Fabienne Cherisma

The text of for this post comes from photographer Edward Linsmier’s blog, Adjustment Layer.

I have also added color photos from the post, “Is this Photo Ethical?” at photographer Erik Kim’s Street Photography blog,

Edward Linsmier’s Story

We heard gunshots and knew we needed to be closer. We processed the thought for a split second and we took off running with our fixer not far behind. People ran past us as we came to an intersection in a heavily destroyed downtown section of Port au Prince. There were police and shop keepers with guns. People were yelling and some were running with their arms in the air to show they weren’t carrying anything stolen.


More shots rang out and we honed in on the location they were coming from- not far up the block. Looters ran past us  carrying anything of value. Emboldened by the electricity of the chaos, we advanced further and saw people laying on the ground with police yelling and waving guns in the air and shouting commands.


Our fixer is translating the commands into English- “Lay on the ground, you should be ashamed of yourselves. You! You! Get down here, lay on the ground!” More shots rang out in the air and the Haitian Police yelled at us to get back as soon as they saw us approaching. We retreated several steps and waited behind a truck for several seconds until the police were distracted. I saw another photographer up the road and decided that we needed to make a move closer to him so we could make some pictures.


The police let us pass and we began photographing the scene. Tensions cycled. The police let the people up, then eventually left at which point the crowded street began to produce people willing to loot again. Soon lines of people began gathering goods seized from the bowels of the destroyed buildings. We followed the line up onto a downed roof top that led to the exposed insides of several shops filled with the scavenging and excited crowd. We were making pictures.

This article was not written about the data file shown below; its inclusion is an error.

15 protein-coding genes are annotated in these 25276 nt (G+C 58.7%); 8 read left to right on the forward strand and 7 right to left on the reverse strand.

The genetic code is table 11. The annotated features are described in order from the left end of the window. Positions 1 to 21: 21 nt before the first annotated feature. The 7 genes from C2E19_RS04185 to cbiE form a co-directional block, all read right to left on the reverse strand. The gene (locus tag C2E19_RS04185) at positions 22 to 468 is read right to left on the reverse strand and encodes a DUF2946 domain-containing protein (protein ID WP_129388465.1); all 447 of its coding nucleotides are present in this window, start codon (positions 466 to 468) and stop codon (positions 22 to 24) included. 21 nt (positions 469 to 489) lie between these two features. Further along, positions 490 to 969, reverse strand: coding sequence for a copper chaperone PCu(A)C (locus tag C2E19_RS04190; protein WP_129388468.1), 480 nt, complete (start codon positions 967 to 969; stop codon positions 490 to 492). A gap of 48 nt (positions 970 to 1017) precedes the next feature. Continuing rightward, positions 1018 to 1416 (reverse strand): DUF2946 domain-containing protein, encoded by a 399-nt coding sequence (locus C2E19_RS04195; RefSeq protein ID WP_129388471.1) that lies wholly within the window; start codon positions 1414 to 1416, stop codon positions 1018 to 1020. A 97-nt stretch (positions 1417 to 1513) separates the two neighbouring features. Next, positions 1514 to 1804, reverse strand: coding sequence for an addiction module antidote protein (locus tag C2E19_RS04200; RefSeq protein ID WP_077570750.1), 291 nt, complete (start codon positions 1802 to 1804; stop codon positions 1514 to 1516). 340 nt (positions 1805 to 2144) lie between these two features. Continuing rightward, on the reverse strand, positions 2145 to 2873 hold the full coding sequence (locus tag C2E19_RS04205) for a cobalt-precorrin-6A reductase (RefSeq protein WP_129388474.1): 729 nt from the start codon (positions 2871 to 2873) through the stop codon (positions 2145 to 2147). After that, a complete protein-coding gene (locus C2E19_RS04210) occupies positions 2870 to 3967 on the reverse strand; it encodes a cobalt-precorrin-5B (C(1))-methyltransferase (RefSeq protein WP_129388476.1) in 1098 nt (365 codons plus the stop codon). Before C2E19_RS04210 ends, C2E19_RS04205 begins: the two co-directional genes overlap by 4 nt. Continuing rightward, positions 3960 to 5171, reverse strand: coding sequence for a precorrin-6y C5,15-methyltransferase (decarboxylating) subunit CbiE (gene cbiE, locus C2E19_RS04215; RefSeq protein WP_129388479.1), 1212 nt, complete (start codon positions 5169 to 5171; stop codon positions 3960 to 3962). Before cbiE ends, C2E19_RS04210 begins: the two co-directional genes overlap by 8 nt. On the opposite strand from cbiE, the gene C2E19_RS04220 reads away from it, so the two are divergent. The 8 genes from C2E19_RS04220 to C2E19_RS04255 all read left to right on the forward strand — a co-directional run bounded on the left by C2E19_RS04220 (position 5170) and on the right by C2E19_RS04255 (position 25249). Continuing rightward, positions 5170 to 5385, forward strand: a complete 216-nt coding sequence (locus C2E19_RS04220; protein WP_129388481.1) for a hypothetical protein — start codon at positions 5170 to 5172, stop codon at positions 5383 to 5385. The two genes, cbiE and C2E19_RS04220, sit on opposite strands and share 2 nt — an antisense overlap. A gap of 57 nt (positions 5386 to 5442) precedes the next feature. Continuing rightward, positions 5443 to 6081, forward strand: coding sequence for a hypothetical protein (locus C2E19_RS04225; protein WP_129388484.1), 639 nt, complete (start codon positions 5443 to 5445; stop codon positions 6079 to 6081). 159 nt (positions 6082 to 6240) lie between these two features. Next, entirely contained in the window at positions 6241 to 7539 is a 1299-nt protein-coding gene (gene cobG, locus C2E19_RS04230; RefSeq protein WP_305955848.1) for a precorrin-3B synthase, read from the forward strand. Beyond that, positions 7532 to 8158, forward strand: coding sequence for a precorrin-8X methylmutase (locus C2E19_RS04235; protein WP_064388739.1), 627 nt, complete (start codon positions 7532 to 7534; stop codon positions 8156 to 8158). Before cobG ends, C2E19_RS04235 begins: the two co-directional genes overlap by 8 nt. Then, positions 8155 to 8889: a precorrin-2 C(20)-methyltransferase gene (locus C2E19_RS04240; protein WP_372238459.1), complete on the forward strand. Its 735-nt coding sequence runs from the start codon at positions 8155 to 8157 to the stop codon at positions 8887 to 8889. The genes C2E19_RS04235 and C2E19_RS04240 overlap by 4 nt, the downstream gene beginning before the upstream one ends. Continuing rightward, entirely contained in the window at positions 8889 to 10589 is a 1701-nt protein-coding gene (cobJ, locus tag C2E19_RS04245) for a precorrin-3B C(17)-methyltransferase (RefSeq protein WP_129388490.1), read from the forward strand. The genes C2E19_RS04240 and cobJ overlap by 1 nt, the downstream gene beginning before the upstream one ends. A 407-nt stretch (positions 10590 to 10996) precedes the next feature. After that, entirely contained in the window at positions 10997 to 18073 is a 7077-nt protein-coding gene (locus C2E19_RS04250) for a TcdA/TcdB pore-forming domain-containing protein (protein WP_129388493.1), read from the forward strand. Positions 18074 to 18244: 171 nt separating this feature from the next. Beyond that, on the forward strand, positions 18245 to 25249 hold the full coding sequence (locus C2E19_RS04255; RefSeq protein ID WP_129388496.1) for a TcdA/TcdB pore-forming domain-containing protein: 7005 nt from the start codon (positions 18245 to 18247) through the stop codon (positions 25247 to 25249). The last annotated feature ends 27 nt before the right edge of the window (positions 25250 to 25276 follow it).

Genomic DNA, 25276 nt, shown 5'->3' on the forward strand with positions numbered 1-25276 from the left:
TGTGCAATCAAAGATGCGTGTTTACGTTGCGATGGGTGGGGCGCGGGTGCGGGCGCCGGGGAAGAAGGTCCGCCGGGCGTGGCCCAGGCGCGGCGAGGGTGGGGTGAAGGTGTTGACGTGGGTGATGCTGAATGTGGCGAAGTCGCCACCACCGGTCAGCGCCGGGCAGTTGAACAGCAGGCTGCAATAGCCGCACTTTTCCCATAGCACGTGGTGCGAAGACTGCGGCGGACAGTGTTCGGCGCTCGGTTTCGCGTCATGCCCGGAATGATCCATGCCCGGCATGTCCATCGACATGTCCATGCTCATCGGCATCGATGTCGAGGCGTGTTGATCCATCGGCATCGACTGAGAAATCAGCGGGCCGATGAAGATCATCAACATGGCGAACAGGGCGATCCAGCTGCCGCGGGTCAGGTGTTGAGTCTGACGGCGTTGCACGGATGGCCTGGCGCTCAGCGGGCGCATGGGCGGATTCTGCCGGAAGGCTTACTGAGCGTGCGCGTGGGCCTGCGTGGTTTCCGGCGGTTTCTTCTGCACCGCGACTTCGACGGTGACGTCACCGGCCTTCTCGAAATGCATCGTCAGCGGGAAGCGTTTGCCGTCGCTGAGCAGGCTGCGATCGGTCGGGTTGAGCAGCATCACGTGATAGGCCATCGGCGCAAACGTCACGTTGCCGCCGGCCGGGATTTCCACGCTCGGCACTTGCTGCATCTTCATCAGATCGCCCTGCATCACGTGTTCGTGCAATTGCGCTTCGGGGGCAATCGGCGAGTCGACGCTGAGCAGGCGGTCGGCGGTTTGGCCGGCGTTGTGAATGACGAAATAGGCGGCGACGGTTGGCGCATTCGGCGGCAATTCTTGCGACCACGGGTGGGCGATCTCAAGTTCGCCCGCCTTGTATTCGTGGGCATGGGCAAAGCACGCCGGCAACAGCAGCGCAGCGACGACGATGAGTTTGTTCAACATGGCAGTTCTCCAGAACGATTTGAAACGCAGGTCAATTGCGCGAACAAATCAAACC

Some people briefly yelled at us not to take their picture but hesitated to stay around long enough to enforce their  requests. More gunshots filled the air. We couldn’t tell where they were coming from but they seemed close. My friend and fellow photographer, Nathan Weber looked at me with a blank stare. Then someone ran past our fixer and said something in Creole. Our fixer then yelled to us that someone had been shot where we had just been. We ran maybe 50 yards back and climbed back up on the roof to see Nathan in almost the exact same spot where I last saw him, except he was looking at a girl who was lying face down on the slanting concrete roof.


As best as I can recall, Nathan spoke in short sentences, “I saw her fall. I thought she tripped and knocked herself out. She’s dead. Fuck. She got shot. I was right here.” The decision to continue making photographs was instinctual.


More photographers showed up and we were all making pictures, composing the dead girl in the foreground as the looters continued to walk past her, almost over her, carrying whatever they could. Several men stopped to turn her over, seemingly to identify the body.


They gently took her arms and almost had to twist her just a little to face her upward. They looked at her with little emotion and left. She had been shot in the head. From what I could tell, the bullet entered her cheek and exited from the back of her head. The blood had been pooling in some picture frames she was  carrying when she fell. After the men moved her, the blood began to run down the slanting concrete roof towards us.


We all were still making pictures. To anybody else, it must have looked sick, a crowd of photographers vying for the best position to tell the story of the death of a girl. Just about the time that I figured the pictures were over and we should leave, a frantic man and several others emerged from the crowd.


It was the family of the girl. The father hoisted her onto his shoulders and began the journey of bringing his daughter home.


The photographers followed. Ordinarily, this would be a scene that hardly anyone could bare to  photograph.


They were experiencing probably some of the most painful moments of their lives but they knew why we were there. Not once did anyone give a mean look; not once did I hear anyone question why all the photographers were following this family’s grief so intently and so closely. It was part of the story.



About davidbdale

Inventor of and sole practitioner of 299-word Very Short Novels. www.davidbdale.wordpress.com
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